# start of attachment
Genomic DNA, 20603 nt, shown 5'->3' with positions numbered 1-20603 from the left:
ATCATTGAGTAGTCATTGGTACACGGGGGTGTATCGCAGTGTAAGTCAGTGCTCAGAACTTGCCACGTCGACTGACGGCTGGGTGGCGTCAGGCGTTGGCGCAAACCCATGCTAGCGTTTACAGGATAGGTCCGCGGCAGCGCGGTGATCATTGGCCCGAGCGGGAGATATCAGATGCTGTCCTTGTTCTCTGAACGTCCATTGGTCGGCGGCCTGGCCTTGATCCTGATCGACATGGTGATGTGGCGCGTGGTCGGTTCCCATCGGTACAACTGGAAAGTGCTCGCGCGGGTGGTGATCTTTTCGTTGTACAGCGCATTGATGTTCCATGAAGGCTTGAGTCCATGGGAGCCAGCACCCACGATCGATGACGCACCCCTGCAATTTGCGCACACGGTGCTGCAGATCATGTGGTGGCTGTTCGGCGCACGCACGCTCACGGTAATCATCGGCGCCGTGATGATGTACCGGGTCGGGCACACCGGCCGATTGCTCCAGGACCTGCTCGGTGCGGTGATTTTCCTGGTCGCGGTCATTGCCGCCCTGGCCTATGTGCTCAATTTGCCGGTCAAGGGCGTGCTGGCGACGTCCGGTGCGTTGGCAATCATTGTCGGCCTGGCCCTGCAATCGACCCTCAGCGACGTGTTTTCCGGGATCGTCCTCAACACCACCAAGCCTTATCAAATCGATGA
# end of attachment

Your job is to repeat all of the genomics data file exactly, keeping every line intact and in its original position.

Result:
Genomic DNA, 20603 nt, shown 5'->3' with positions numbered 1-20603 from the left:
ATCATTGAGTAGTCATTGGTACACGGGGGTGTATCGCAGTGTAAGTCAGTGCTCAGAACTTGCCACGTCGACTGACGGCTGGGTGGCGTCAGGCGTTGGCGCAAACCCATGCTAGCGTTTACAGGATAGGTCCGCGGCAGCGCGGTGATCATTGGCCCGAGCGGGAGATATCAGATGCTGTCCTTGTTCTCTGAACGTCCATTGGTCGGCGGCCTGGCCTTGATCCTGATCGACATGGTGATGTGGCGCGTGGTCGGTTCCCATCGGTACAACTGGAAAGTGCTCGCGCGGGTGGTGATCTTTTCGTTGTACAGCGCATTGATGTTCCATGAAGGCTTGAGTCCATGGGAGCCAGCACCCACGATCGATGACGCACCCCTGCAATTTGCGCACACGGTGCTGCAGATCATGTGGTGGCTGTTCGGCGCACGCACGCTCACGGTAATCATCGGCGCCGTGATGATGTACCGGGTCGGGCACACCGGCCGATTGCTCCAGGACCTGCTCGGTGCGGTGATTTTCCTGGTCGCGGTCATTGCCGCCCTGGCCTATGTGCTCAATTTGCCGGTCAAGGGCGTGCTGGCGACGTCCGGTGCGTTGGCAATCATTGTCGGCCTGGCCCTGCAATCGACCCTCAGCGACGTGTTTTCCGGGATCGTCCTCAACACCACCAAGCCTTATCAAATCGATGA